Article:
Riverside officials will pay for an independent audit of the sewer fund, but they’ll use a private firm rather than asking state Controller John Chiang to do the review.
Council members are hoping the audit will clear up uncertainty about the city’s finances and help them to sell millions of dollars’ worth of bonds for sewer projects.
Several city critics have repeatedly alleged the city improperly spent earlier sewer bond money and illegally made loans from the sewer fund to other city funds.
City finance officials insist the handling of sewer funds was legal, but during a May discussion of a sewer rate increase, Councilmen Paul Davis and Mike Soubirous suggested audits by Chiang to put the questions to rest.
That appears to have forced the city’s hand. Public calls for an audit by the councilmen “called into question the validity of the sewer fund’s financial statements and made it very challenging for the city to issue debt at the lowest interest rate possible,” Assistant Finance Director Scott Catlett wrote in a report.
To address that concern, council members voted Tuesday, June 3, to ask their new outside audit firm to do a special audit of sewer fund transactions between 2000 to 2014, including use of loans and bond money. That new firm, Macias Gini & O’Connell, was hired Tuesday to replace Oregon-based Moss Adams.
Finance Director Brent Mason said Moss Adams wanted more than the fee negotiated in its contract. Davis and Soubirous said a company official also told them the issue was money rather than any problems with the city’s books.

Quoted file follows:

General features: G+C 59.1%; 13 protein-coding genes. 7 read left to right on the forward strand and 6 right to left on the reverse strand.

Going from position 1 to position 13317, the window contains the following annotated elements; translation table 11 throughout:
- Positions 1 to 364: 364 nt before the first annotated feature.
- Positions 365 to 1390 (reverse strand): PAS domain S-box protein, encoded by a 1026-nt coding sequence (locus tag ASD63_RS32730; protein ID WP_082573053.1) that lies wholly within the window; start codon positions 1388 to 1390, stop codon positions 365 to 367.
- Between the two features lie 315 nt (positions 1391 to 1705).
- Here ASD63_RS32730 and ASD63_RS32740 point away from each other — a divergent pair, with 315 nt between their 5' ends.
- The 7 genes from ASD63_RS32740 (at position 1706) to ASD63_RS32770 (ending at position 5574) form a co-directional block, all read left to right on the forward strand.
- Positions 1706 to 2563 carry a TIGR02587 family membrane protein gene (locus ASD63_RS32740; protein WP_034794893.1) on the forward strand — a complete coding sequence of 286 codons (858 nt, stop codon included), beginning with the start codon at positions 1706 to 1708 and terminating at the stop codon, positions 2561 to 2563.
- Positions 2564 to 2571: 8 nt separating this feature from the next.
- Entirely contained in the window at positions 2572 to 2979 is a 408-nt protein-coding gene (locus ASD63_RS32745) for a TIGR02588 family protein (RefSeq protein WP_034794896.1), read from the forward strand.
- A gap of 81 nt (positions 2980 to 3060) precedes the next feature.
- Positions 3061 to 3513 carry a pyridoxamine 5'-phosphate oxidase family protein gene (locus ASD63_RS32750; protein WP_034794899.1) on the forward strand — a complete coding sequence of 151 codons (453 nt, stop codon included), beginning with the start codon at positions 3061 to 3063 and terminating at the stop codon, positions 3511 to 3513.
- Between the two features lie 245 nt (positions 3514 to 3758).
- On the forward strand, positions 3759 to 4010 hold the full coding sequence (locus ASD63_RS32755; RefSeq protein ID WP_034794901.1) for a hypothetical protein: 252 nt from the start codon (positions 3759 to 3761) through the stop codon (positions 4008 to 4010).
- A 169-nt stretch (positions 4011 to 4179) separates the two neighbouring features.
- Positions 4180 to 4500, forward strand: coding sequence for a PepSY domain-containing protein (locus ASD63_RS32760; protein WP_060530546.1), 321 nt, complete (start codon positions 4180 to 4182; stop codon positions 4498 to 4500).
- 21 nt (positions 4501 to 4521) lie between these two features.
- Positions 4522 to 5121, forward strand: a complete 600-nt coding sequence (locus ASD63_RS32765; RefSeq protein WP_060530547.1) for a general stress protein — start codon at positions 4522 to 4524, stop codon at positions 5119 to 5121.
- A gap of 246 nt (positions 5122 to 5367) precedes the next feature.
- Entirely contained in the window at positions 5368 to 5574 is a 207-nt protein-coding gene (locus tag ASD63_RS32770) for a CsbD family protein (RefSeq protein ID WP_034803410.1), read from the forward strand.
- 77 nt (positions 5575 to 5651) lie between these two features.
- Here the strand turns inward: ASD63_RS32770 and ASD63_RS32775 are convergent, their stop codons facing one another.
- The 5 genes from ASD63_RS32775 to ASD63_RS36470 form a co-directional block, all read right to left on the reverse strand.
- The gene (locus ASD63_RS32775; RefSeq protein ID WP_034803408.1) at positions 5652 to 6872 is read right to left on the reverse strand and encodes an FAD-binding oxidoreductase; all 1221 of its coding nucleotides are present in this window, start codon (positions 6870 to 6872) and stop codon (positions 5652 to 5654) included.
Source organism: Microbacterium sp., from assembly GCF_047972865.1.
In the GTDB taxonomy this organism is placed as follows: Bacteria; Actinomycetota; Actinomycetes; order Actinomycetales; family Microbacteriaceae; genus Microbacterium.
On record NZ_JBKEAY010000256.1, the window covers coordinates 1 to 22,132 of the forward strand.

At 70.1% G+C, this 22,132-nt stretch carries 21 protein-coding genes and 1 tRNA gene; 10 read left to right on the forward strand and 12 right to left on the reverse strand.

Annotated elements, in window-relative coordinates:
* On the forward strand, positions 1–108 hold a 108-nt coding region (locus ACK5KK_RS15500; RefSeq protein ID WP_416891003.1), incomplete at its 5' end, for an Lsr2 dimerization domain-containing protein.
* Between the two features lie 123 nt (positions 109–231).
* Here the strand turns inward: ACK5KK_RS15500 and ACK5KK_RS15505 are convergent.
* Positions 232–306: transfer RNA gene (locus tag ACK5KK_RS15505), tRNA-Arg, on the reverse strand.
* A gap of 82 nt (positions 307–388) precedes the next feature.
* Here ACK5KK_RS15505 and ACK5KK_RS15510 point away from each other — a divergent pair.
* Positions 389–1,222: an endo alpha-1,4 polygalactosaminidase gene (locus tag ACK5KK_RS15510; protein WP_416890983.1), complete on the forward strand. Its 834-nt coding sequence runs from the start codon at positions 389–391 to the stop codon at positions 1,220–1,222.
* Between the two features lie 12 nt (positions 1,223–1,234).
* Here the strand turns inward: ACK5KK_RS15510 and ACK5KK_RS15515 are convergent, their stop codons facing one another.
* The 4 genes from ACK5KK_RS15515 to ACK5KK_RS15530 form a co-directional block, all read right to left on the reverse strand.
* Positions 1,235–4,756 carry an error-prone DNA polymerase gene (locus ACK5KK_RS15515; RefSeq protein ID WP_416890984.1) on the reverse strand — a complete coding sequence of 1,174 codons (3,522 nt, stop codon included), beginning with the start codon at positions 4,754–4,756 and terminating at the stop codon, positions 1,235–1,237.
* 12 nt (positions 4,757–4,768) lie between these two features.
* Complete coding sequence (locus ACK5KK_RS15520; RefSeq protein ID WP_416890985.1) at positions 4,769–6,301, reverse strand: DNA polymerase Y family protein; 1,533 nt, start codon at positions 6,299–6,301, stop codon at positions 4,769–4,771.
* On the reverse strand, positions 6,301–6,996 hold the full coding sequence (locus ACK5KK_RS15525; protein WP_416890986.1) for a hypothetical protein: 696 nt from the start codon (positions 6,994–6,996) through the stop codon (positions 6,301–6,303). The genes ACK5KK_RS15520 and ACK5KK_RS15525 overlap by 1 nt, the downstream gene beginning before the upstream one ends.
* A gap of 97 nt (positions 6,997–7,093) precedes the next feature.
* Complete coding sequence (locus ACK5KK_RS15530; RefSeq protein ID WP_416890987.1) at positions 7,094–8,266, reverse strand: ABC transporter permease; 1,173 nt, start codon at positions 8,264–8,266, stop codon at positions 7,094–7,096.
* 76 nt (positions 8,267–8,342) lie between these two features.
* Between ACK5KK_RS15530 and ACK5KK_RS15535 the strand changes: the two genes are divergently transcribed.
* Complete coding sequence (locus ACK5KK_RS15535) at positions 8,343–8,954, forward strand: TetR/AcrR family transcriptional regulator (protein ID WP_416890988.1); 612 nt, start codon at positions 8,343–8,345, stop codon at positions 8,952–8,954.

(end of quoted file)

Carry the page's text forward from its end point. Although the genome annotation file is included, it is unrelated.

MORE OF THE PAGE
Council members have said they believe the city’s finances have been handled properly, though some concede they are so complex it’s hard for a non-accountant to understand.
Councilman Mike Gardner said auditing the sewer fund will help “to try to reassure people who have some concern and demonstrate to ourselves that either things have been done correctly, or if something has not been done correctly, identify what it is so we can fix it.”
Council members said using a private firm rather than the state controller’s office gives them more control over the scope and timing of the audit, and they want it done quickly so the city can issue more sewer bonds.
Officials don’t know what the audit will cost, but Mason estimated it could be about $50,000 if done by a private firm, whereas a state controller audit could take more than a year and cost more than $250,000.Contact the writer: 951-368-9461 or firstname.lastname@example.org